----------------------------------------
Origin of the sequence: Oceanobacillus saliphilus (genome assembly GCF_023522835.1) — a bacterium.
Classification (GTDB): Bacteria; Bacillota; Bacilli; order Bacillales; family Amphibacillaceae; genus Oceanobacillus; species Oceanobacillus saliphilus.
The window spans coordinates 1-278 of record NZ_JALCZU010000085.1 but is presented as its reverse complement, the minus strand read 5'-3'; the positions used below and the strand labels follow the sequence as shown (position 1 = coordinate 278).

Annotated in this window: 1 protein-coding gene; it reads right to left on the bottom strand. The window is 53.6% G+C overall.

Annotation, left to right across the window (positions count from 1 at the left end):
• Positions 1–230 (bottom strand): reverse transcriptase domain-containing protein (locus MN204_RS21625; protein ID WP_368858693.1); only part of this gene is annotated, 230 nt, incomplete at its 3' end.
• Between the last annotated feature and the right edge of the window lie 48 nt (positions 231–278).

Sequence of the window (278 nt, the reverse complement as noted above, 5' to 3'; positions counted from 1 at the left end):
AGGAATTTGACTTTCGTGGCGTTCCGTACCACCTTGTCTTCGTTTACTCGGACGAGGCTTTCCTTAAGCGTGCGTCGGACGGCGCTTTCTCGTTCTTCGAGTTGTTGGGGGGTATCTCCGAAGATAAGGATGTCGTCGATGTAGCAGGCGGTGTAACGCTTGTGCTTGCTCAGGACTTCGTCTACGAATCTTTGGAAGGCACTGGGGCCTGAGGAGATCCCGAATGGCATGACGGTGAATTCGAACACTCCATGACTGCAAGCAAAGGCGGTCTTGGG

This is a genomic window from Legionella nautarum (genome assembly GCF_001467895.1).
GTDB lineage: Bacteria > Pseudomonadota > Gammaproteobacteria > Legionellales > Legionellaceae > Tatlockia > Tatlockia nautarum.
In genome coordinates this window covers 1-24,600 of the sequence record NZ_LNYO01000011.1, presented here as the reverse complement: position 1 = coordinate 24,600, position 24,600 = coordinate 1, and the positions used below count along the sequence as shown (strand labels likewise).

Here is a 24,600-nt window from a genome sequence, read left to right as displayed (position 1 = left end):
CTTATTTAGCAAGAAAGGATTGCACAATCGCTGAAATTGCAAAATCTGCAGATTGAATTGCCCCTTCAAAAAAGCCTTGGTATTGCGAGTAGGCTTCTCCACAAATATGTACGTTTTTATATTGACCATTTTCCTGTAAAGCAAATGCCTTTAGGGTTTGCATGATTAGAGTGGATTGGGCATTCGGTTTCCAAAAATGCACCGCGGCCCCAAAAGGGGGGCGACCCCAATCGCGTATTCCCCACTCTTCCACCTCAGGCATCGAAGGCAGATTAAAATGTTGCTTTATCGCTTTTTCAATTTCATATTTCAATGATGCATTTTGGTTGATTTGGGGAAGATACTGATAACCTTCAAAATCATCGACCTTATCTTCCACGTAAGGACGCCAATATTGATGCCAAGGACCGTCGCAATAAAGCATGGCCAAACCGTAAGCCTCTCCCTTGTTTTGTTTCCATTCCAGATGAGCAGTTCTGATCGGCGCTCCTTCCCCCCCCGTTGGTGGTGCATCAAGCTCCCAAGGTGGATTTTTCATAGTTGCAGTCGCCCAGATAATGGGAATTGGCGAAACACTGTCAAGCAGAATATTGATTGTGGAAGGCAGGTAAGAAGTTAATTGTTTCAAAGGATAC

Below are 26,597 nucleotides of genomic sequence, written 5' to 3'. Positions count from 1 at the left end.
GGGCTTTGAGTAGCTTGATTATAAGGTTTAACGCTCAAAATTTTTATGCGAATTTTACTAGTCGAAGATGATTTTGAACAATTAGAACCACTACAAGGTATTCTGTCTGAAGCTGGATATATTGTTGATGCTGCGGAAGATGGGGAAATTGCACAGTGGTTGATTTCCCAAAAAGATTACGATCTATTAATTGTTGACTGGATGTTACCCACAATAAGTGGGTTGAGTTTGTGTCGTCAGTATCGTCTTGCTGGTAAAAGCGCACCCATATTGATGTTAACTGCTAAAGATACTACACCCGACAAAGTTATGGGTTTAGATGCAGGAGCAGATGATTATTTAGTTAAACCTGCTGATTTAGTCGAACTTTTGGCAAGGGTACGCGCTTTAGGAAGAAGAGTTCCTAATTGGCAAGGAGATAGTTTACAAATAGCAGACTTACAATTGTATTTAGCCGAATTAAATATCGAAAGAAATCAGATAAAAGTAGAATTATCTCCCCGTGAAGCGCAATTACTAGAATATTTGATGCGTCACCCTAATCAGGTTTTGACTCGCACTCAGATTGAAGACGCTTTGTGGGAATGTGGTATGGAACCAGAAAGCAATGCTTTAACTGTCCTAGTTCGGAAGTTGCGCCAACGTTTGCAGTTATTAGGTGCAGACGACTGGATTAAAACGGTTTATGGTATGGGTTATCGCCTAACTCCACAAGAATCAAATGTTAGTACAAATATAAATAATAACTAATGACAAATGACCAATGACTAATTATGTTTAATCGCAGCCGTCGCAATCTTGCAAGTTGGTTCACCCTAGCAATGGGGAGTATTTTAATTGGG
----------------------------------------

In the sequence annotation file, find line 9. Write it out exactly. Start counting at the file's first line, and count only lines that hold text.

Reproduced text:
AGGAATTTGACTTTCGTGGCGTTCCGTACCACCTTGTCTTCGTTTACTCGGACGAGGCTTTCCTTAAGCGTGCGTCGGACGGCGCTTTCTCGTTCTTCGAGTTGTTGGGGGGTATCTCCGAAGATAAGGATGTCGTCGATGTAGCAGGCGGTGTAACGCTTGTGCTTGCTCAGGACTTCGTCTACGAATCTTTGGAAGGCACTGGGGCCTGAGGAGATCCCGAATGGCATGACGGTGAATTCGAACACTCCATGACTGCAAGCAAAGGCGGTCTTGGG